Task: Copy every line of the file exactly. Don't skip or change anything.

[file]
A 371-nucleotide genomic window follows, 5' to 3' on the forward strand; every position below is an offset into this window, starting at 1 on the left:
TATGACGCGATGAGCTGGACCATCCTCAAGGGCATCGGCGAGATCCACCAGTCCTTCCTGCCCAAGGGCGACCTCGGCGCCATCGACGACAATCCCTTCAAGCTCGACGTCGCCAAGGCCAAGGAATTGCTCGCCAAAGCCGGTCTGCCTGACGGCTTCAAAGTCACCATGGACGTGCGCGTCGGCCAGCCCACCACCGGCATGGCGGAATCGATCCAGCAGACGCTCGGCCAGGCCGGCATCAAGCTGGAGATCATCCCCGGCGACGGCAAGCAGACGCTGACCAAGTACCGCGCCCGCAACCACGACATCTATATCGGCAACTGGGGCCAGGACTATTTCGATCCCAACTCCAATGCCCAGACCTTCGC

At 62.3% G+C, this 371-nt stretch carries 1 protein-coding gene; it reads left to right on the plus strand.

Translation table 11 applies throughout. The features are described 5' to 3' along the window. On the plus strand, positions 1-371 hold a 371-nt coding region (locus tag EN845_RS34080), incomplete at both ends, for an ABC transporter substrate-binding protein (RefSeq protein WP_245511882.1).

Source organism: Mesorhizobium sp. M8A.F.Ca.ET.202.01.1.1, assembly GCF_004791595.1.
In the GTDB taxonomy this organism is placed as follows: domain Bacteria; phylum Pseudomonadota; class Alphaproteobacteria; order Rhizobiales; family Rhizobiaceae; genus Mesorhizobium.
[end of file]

A 371-nucleotide genomic window follows, 5' to 3' on the forward strand; every position below is an offset into this window, starting at 1 on the left:
TATGACGCGATGAGCTGGACCATCCTCAAGGGCATCGGCGAGATCCACCAGTCCTTCCTGCCCAAGGGCGACCTCGGCGCCATCGACGACAATCCCTTCAAGCTCGACGTCGCCAAGGCCAAGGAATTGCTCGCCAAAGCCGGTCTGCCTGACGGCTTCAAAGTCACCATGGACGTGCGCGTCGGCCAGCCCACCACCGGCATGGCGGAATCGATCCAGCAGACGCTCGGCCAGGCCGGCATCAAGCTGGAGATCATCCCCGGCGACGGCAAGCAGACGCTGACCAAGTACCGCGCCCGCAACCACGACATCTATATCGGCAACTGGGGCCAGGACTATTTCGATCCCAACTCCAATGCCCAGACCTTCGC

At 62.3% G+C, this 371-nt stretch carries 1 protein-coding gene; it reads left to right on the plus strand.

Translation table 11 applies throughout. The features are described 5' to 3' along the window. On the plus strand, positions 1-371 hold a 371-nt coding region (locus tag EN845_RS34080), incomplete at both ends, for an ABC transporter substrate-binding protein (RefSeq protein WP_245511882.1).

Source organism: Mesorhizobium sp. M8A.F.Ca.ET.202.01.1.1, assembly GCF_004791595.1.
In the GTDB taxonomy this organism is placed as follows: domain Bacteria; phylum Pseudomonadota; class Alphaproteobacteria; order Rhizobiales; family Rhizobiaceae; genus Mesorhizobium.